It’s emotional, I think, Christmas. If you’re religious it has emotion attached to it and if you’re not, you have to find meaning in it, because you can’t very easily ignore or avoid it. I think the key is to decide what makes you happy and just stick to it. Mix it up, change it around, keep it fresh. Don’t try to please everyone. Aim to please yourself because it’s your time too, your day too. There is so much emotion attached because we reflect back on another year gone by, whether it was good or bad, whether we lost anyone or made any dreams come true. We think about Christmas when we were young and we imagine Christmas when we are old, and we miss those who are gone, and we love those who are still with us and want them to know how we feel. So we do it with love and presents and food and drink, and that makes it a really special, magical time of year. It should be anyway.

I’ve enjoyed my journeys into the past, present and future.

What about you? What were your childhood Christmases like compared to your present ones? What do you look forward to or fear about future ones?

Please feel free to comment!

If You Could Turn Back Time…

I’m curious. If you could turn back time, first of all, would you? Second, when would you go back to and why?

I think I’ve always been a nostalgic sort of person. It’s not that I look back at the past through rose tinted glasses, it’s just that I’m ruled by my emotions, and all it takes is one song, or smell, or random memory out of nowhere and I’m transported back to a part of my life that is now over, or different. Maybe it’s just hard trying to come to grips with how fast life goes. It goes faster as you get older, right? I think we could all agree on that. I was talking about this with one of my kids the other day and we decided that the reason summer seemed to last forever when you were little was because you had no concept of time. For my youngest child, every day lasts a lifetime, whereas for my oldest child, her life is lived against the clock just like mine. As we age we are increasingly ruled by time and schedule. We have to do things by a certain time or on a certain day, and for this reason, we are far more aware of time passing. So it feels faster.

This got me thinking about time and schedules and life in general (it doesn’t take much to set me off…) and it got me wondering, if I could turn back time and go back to any point in my life, not for good, but just to enjoy it again, soak it up, experience it one more time, what part would it be?

It came to me instantly. If I could go back, just for a while, I would go back to when I was a young mum and my two eldest children were a baby and a toddler. And the reason is because life was so unbelievably simple and carefree at that time.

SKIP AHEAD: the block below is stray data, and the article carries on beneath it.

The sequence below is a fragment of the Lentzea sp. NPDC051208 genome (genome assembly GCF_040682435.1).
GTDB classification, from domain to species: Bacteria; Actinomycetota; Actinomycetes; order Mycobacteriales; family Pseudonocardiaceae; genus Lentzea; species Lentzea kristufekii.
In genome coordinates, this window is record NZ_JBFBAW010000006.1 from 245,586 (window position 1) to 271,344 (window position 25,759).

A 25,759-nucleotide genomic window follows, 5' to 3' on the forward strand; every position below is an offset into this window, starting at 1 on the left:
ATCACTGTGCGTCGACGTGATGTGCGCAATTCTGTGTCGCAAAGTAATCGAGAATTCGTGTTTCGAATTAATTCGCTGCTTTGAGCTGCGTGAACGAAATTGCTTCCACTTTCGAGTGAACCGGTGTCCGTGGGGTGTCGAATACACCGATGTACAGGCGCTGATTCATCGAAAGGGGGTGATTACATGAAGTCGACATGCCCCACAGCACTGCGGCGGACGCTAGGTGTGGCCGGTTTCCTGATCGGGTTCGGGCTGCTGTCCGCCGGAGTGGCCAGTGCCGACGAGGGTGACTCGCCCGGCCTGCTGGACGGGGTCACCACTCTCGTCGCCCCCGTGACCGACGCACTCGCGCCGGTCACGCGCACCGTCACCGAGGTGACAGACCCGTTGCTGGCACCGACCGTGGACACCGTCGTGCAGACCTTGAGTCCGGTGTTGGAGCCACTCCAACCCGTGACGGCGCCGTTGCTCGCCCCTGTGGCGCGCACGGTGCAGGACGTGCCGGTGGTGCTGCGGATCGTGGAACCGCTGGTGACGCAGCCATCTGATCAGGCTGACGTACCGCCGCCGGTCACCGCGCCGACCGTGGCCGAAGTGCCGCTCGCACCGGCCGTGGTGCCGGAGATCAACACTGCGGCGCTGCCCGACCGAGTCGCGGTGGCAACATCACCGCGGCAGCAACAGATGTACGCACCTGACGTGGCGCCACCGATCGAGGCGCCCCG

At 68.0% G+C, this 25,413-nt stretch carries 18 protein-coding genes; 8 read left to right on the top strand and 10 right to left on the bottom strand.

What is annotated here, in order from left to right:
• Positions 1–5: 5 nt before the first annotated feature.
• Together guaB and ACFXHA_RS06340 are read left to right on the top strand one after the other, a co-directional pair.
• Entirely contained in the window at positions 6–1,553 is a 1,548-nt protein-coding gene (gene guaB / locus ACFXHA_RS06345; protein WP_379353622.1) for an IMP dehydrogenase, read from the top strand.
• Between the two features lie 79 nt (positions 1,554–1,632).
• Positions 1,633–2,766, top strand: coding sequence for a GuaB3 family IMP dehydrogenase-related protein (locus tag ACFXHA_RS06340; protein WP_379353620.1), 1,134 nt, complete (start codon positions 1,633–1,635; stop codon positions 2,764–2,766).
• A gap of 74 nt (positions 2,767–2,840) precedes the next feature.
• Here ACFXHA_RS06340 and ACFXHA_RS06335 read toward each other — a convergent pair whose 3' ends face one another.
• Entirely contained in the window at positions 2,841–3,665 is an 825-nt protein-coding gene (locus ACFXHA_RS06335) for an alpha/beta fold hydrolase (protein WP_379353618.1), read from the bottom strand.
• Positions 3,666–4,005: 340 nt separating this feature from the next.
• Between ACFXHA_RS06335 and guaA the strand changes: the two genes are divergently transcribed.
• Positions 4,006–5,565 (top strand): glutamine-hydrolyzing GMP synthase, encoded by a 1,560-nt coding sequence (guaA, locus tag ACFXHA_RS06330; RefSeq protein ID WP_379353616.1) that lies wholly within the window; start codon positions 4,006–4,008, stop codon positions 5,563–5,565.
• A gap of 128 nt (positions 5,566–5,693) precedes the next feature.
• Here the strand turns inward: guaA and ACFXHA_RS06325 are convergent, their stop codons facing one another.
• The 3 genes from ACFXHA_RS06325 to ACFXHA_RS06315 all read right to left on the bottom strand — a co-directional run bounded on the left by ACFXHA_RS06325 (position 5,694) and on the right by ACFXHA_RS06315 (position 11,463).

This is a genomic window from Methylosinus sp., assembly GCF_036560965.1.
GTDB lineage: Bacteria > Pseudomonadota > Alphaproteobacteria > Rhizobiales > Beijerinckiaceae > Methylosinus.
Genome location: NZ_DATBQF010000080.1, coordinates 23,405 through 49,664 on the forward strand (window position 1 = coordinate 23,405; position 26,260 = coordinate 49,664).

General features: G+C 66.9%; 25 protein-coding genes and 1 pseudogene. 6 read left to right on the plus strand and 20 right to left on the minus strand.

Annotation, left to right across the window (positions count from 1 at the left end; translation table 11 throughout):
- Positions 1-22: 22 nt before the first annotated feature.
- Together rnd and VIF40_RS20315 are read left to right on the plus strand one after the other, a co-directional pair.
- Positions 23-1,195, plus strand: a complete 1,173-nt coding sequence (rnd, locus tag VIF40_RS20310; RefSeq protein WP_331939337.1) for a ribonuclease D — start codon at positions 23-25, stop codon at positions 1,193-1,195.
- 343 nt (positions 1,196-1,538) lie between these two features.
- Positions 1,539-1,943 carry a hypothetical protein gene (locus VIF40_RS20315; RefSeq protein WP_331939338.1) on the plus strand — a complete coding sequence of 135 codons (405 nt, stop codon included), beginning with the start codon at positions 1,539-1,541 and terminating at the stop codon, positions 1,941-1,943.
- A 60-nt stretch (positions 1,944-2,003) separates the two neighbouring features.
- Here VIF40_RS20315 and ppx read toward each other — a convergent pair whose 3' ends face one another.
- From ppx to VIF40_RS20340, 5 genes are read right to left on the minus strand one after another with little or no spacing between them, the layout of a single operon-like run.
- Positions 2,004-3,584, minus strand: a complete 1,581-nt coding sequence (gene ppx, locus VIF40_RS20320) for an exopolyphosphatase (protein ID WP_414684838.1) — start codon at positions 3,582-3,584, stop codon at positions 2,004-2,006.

I had my first daughter at 24 and nineteen months later her sister was born. Looking after my daughters was my job, my full time job, my only job. I had started some of the training that would eventually lead to me qualifying as a childminder when my eldest was three years old, but back then, at one point, they were my only job, my only responsibility. They were my world.

And what a simple, sweet time it was. I’m not sure I realised it at the time but I do know I was happy. I had wanted to be a mum for a long time and felt like all my dreams had come true. I had these beautiful little girls and my entire life was looking after them, keeping them happy, having fun. I didn’t drive back then, so I walked everywhere pushing my double buggy with pride. I look back and I can see my face smiling. I remember strangers saying the predictable; ‘havn’t you got your hands full?’ and I would always say no, not really, it’s fine, I love it.

There aren’t always that many positive narratives about motherhood. Mostly, you hear horror stories of pregnancy, birth, ruined bodies, sleepless nights, dirty nappies and temper tantrums. Obviously, that’s all part of it, but I remember being surprised by how much fun it was, how much I enjoyed being with these two tiny humans.

Our lives back then were so simple. No nursery or school or work, so our days were our own. We did not have to be anywhere by a certain time. We did not have to pick anyone up or drive anyone about. It was just me and them and days to fill with fun. Good times. The best of times. And that is not to say that going on to have my two gorgeous sons was not as good. In many ways, my sons have always been easier than my girls! But because I qualified as a childminder before my third child came along, life was different. The eldest started school, the next nursery, and my son had to fit into this very scheduled life, of work and school run and dashing here and there. Same for my next son. Life is tiring. Often it is stressful. Often I start a day wishing for it to be over. I look forward to Friday and think about it as the week marches on. Sometimes there is not enough time to breathe or think. Sometimes I am horribly aware of how fast I am hurtling towards cold, final death. Sometimes I look in the mirror and do not recognise the tired eyes and fine lines staring back at me.

Back then, I was so young. So hopeful, so happy, so vibrant. I had my two longed for children and we could do anything we wanted. Life was an adventure, not a chore. I also actually liked my body. Having my daughters had shook me clear of the eating problems I had lived with for so long. For once, I was proud of my body, for growing, nurturing and feeding my babies. I was young enough to bounce back quickly after birth. I felt slim and young and attractive. The opposite to how I feel now!